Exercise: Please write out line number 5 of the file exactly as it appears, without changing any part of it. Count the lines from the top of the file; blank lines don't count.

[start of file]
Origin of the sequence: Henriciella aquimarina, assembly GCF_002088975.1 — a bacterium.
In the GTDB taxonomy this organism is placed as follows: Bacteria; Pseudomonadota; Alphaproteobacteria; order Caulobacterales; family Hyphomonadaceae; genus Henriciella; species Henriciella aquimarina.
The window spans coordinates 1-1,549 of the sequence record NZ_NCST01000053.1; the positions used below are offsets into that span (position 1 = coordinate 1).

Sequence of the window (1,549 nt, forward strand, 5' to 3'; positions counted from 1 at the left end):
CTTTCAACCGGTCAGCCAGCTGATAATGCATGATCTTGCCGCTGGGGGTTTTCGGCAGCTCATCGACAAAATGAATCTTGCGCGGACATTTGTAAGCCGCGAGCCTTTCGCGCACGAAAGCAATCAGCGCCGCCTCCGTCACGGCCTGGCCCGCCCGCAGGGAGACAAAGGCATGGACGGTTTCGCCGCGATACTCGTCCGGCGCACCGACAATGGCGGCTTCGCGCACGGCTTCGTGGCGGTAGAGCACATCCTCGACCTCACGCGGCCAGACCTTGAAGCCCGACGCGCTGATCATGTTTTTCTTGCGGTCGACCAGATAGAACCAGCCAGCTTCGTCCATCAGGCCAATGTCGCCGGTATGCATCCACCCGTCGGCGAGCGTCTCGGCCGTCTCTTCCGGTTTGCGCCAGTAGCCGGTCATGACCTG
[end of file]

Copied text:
CTTTCAACCGGTCAGCCAGCTGATAATGCATGATCTTGCCGCTGGGGGTTTTCGGCAGCTCATCGACAAAATGAATCTTGCGCGGACATTTGTAAGCCGCGAGCCTTTCGCGCACGAAAGCAATCAGCGCCGCCTCCGTCACGGCCTGGCCCGCCCGCAGGGAGACAAAGGCATGGACGGTTTCGCCGCGATACTCGTCCGGCGCACCGACAATGGCGGCTTCGCGCACGGCTTCGTGGCGGTAGAGCACATCCTCGACCTCACGCGGCCAGACCTTGAAGCCCGACGCGCTGATCATGTTTTTCTTGCGGTCGACCAGATAGAACCAGCCAGCTTCGTCCATCAGGCCAATGTCGCCGGTATGCATCCACCCGTCGGCGAGCGTCTCGGCCGTCTCTTCCGGTTTGCGCCAGTAGCCGGTCATGACCTG